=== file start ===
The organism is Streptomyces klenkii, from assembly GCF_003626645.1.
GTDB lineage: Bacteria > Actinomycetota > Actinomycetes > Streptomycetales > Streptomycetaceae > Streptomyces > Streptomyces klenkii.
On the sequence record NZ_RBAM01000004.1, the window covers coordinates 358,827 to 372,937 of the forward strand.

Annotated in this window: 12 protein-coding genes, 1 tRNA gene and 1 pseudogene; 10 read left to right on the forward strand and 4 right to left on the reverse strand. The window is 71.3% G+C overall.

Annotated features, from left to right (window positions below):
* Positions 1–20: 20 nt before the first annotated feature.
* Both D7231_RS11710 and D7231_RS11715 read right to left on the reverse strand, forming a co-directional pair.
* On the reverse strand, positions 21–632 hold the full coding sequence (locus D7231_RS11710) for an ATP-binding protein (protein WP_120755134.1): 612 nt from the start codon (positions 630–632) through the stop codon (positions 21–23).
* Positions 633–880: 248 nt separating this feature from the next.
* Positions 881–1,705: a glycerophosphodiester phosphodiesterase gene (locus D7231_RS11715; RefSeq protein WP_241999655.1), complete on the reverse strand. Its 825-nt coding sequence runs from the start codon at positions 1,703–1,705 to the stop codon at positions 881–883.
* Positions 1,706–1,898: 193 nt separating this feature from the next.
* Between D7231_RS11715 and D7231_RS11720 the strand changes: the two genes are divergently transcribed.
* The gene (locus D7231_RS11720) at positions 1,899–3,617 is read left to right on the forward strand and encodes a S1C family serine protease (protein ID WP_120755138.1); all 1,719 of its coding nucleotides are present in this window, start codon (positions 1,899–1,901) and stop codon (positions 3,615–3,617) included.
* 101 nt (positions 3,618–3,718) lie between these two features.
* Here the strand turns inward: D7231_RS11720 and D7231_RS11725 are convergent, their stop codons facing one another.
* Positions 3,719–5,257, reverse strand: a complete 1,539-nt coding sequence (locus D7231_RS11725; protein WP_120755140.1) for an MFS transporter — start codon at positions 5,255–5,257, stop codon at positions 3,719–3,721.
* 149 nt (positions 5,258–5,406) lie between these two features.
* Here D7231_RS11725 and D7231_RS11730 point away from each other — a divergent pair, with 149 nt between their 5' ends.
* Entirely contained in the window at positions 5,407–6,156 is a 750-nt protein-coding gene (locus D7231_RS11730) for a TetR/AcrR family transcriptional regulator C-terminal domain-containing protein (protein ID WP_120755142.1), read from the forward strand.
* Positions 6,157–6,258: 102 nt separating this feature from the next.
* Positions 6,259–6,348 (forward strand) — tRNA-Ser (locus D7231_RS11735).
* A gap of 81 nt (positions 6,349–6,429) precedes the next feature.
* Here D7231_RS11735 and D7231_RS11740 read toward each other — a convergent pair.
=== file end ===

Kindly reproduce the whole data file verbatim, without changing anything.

The organism is Streptomyces klenkii, from assembly GCF_003626645.1.
GTDB lineage: Bacteria > Actinomycetota > Actinomycetes > Streptomycetales > Streptomycetaceae > Streptomyces > Streptomyces klenkii.
On the sequence record NZ_RBAM01000004.1, the window covers coordinates 358,827 to 372,937 of the forward strand.

Annotated in this window: 12 protein-coding genes, 1 tRNA gene and 1 pseudogene; 10 read left to right on the forward strand and 4 right to left on the reverse strand. The window is 71.3% G+C overall.

Annotated features, from left to right (window positions below):
* Positions 1–20: 20 nt before the first annotated feature.
* Both D7231_RS11710 and D7231_RS11715 read right to left on the reverse strand, forming a co-directional pair.
* On the reverse strand, positions 21–632 hold the full coding sequence (locus D7231_RS11710) for an ATP-binding protein (protein WP_120755134.1): 612 nt from the start codon (positions 630–632) through the stop codon (positions 21–23).
* Positions 633–880: 248 nt separating this feature from the next.
* Positions 881–1,705: a glycerophosphodiester phosphodiesterase gene (locus D7231_RS11715; RefSeq protein WP_241999655.1), complete on the reverse strand. Its 825-nt coding sequence runs from the start codon at positions 1,703–1,705 to the stop codon at positions 881–883.
* Positions 1,706–1,898: 193 nt separating this feature from the next.
* Between D7231_RS11715 and D7231_RS11720 the strand changes: the two genes are divergently transcribed.
* The gene (locus D7231_RS11720) at positions 1,899–3,617 is read left to right on the forward strand and encodes a S1C family serine protease (protein ID WP_120755138.1); all 1,719 of its coding nucleotides are present in this window, start codon (positions 1,899–1,901) and stop codon (positions 3,615–3,617) included.
* 101 nt (positions 3,618–3,718) lie between these two features.
* Here the strand turns inward: D7231_RS11720 and D7231_RS11725 are convergent, their stop codons facing one another.
* Positions 3,719–5,257, reverse strand: a complete 1,539-nt coding sequence (locus D7231_RS11725; protein WP_120755140.1) for an MFS transporter — start codon at positions 5,255–5,257, stop codon at positions 3,719–3,721.
* 149 nt (positions 5,258–5,406) lie between these two features.
* Here D7231_RS11725 and D7231_RS11730 point away from each other — a divergent pair, with 149 nt between their 5' ends.
* Entirely contained in the window at positions 5,407–6,156 is a 750-nt protein-coding gene (locus D7231_RS11730) for a TetR/AcrR family transcriptional regulator C-terminal domain-containing protein (protein ID WP_120755142.1), read from the forward strand.
* Positions 6,157–6,258: 102 nt separating this feature from the next.
* Positions 6,259–6,348 (forward strand) — tRNA-Ser (locus D7231_RS11735).
* A gap of 81 nt (positions 6,349–6,429) precedes the next feature.
* Here D7231_RS11735 and D7231_RS11740 read toward each other — a convergent pair.